2 Millenial Marketing Principles: Location and Convenience
Millenials are the last generation of the 20th century. Today they’re all grown up and beginning to form households and increasing their spending power. In other words, they are beginning to make serious inroads into American life. Their process of definition is reaching a crossroads and older generations can begin to see an outline of who they will be, what they will do, and how they will change the way we live.
In his article, “How Are Millenials Changing the Way We Live,” originally published in Buzz Bin, Mike Nelson speaks for his generation and takes a stab at describing their essence.
Based on Nelson’s brief article, the Millenial generation is one overwhelmingly defined by the Internet, and more to the point, social media and apps.
According to Nelson, when it comes to consuming news, Millenials don’t rely on Establishment papers like the New York Times or the Washington Post. What news Millenials share on social media is the news they consume.
“Millennials search hashtags for trending stories on Twitter and click through what their friends are sharing on Facebook,” writes Nelson.
When it comes to transportation, Nelson writes, Millenials don't automatically get in their car and go; especially if they live in congested, urban areas. In addition to cars, they have bikes and transit passes. They use Google Maps searches--which offer car, bike, walking and transit options--then choose the quickest method. They use Uber and Lyft, but aren’t loyal to either one of the brands. They’ll use the service that’s the cheapest at any given time.
Finally, in terms of entertainment, they have Apple TV and Netflix instead of cable. They listen to their favorite radio programs on podcasts instead of subscribing to Sirius radio. They’ll watch “Mad Men”—the period drama about their grandparents’ generation—but not on AMC. And they’ll listen to TED radio hour, but not on NPR.
At the beginning of his article, Nelson makes a list of 5 attitudes characteristic of his generation. In summary, according to Nelson, Millenials:
- Are the generation with the least faith in institutions
- Have the highest support of independents (50 percent of Millenials consider themselves politically unaffiliated according to Pew Research).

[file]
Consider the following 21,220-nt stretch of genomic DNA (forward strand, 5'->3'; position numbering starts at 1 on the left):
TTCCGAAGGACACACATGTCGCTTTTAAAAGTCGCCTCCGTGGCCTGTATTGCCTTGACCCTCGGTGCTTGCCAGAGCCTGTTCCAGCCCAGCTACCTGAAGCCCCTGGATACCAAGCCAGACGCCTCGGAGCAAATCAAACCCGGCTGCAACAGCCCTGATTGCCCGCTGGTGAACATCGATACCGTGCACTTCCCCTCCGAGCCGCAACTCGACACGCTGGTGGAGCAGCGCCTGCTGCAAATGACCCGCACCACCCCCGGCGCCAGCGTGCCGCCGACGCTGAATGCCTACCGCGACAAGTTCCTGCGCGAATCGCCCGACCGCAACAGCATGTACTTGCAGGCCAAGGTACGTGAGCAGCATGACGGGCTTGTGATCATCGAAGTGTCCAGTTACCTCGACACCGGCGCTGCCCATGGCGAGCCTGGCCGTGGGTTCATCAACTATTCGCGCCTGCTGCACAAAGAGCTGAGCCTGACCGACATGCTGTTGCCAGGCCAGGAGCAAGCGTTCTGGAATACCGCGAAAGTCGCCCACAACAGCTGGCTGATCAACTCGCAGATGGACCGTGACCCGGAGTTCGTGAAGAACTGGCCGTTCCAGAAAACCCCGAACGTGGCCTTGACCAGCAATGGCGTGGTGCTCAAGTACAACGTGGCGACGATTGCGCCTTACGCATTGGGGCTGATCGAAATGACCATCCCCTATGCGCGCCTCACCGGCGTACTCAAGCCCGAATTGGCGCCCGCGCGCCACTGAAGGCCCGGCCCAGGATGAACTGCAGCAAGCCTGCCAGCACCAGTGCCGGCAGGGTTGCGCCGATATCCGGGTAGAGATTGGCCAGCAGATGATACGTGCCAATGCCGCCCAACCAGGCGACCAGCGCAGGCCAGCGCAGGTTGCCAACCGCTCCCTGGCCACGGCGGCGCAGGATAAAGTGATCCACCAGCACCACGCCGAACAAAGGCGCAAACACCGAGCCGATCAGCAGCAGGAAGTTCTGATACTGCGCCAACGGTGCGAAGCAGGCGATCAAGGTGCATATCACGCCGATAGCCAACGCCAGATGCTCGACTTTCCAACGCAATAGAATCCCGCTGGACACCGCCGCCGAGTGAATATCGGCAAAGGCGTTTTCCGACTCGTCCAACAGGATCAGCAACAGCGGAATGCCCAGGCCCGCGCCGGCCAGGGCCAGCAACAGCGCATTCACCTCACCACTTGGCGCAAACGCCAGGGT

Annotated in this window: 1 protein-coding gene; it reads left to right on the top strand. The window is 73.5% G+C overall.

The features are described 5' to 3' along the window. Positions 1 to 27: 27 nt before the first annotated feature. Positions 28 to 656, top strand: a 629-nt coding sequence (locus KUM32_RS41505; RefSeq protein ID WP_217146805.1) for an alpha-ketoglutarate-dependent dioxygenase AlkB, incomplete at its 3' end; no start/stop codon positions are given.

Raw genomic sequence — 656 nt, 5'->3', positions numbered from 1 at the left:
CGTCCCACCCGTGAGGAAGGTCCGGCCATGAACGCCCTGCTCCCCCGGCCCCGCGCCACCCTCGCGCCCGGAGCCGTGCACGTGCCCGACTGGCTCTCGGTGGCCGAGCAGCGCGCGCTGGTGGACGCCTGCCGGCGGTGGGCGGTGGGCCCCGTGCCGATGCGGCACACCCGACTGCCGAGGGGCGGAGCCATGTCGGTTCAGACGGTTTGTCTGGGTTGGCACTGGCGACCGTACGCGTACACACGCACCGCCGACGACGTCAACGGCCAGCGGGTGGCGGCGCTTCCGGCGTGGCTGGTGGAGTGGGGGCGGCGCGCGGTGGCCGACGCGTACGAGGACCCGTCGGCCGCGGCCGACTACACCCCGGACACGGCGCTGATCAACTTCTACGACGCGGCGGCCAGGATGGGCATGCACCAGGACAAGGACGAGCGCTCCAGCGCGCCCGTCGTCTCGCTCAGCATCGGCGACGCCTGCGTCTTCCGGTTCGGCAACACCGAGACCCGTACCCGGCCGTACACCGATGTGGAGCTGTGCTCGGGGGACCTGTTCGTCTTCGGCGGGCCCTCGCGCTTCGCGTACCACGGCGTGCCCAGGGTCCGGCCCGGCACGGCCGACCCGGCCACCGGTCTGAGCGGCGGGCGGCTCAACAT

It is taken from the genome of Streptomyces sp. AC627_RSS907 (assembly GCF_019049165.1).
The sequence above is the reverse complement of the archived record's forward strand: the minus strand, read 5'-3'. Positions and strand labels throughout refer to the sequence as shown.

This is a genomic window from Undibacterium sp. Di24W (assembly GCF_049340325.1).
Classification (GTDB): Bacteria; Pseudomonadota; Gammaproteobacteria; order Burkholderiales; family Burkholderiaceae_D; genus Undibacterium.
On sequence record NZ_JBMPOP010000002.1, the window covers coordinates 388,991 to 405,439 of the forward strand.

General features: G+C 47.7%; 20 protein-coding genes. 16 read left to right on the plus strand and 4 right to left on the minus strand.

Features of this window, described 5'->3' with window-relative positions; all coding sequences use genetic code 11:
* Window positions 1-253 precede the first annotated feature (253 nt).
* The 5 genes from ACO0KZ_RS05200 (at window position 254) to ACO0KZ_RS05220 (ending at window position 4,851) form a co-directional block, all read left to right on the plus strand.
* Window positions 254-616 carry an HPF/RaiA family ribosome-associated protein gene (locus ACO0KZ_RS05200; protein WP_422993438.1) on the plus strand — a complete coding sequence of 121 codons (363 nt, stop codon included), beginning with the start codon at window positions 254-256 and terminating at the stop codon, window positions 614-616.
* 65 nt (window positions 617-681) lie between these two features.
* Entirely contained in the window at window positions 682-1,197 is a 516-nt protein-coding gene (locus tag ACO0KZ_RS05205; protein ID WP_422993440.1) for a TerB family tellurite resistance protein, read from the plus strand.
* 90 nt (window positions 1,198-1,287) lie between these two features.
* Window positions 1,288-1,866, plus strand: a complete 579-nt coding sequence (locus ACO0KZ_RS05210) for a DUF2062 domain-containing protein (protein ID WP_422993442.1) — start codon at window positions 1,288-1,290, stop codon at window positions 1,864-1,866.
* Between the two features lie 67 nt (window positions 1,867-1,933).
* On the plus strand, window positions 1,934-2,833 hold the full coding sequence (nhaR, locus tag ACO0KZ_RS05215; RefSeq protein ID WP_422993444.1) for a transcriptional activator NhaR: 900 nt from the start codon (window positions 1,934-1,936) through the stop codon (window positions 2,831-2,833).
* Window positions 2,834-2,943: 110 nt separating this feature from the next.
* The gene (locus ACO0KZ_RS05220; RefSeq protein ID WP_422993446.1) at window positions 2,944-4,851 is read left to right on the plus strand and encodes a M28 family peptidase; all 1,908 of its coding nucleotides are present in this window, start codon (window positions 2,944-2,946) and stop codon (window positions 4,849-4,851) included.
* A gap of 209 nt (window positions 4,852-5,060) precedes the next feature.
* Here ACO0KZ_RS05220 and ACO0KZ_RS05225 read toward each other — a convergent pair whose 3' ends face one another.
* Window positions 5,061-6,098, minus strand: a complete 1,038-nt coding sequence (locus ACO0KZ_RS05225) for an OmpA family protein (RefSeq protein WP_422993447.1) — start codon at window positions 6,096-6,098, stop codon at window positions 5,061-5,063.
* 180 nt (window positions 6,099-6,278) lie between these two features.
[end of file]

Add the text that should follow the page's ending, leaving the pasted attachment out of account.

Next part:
- Like multitasking.
- Are comfortable, if not addicted, to the Internet
- Feel secure maintaining some level of public Internet life
The earlier point about the Internet’s impact on Millenials has already been made. What has not been discussed yet is Millenials’ apparent aversion to institutions, suggested in the first two attitudes listed.
“We tend not to be confined to a preferred news outlet or car service, for example. Rather, we seek out the information or services that are providing the best option at any given moment. We don’t care as much where information or services come from; we care about the quality and relevance they offer to our lives,” writes Nelson in another part of his article.
Whether they refuse, generally, to declare allegiance to any political party or a news outlet, what Nelson seems to be describing is a mobile population—and their territory is cyberspace. It's clear from Nelson's words that there are two principles to marketing to Millenials.
The first is location. Since Millenials are constantly moving throughout cyberspace, the trick is to find them. Social media channels like Facebook, Twitter, Instagram and others are a good place to start.
The second principle is convenience. Everyone likes convenience, but for Millenials, convenience is not just welcome, it's expected. Products and services marketed to Millenials must be extra user-friendly. Nelson gives an example of this when he describes which, Uber or Lyft, to use in a particular moment.
"I’ll do a quick search to see if Lyft or Uber is surge pricing and by how much and select the cheaper option," writes Nelson. If Lyft and Uber did not offer the "surge pricing" feature, they'd lose business to the car service that did.
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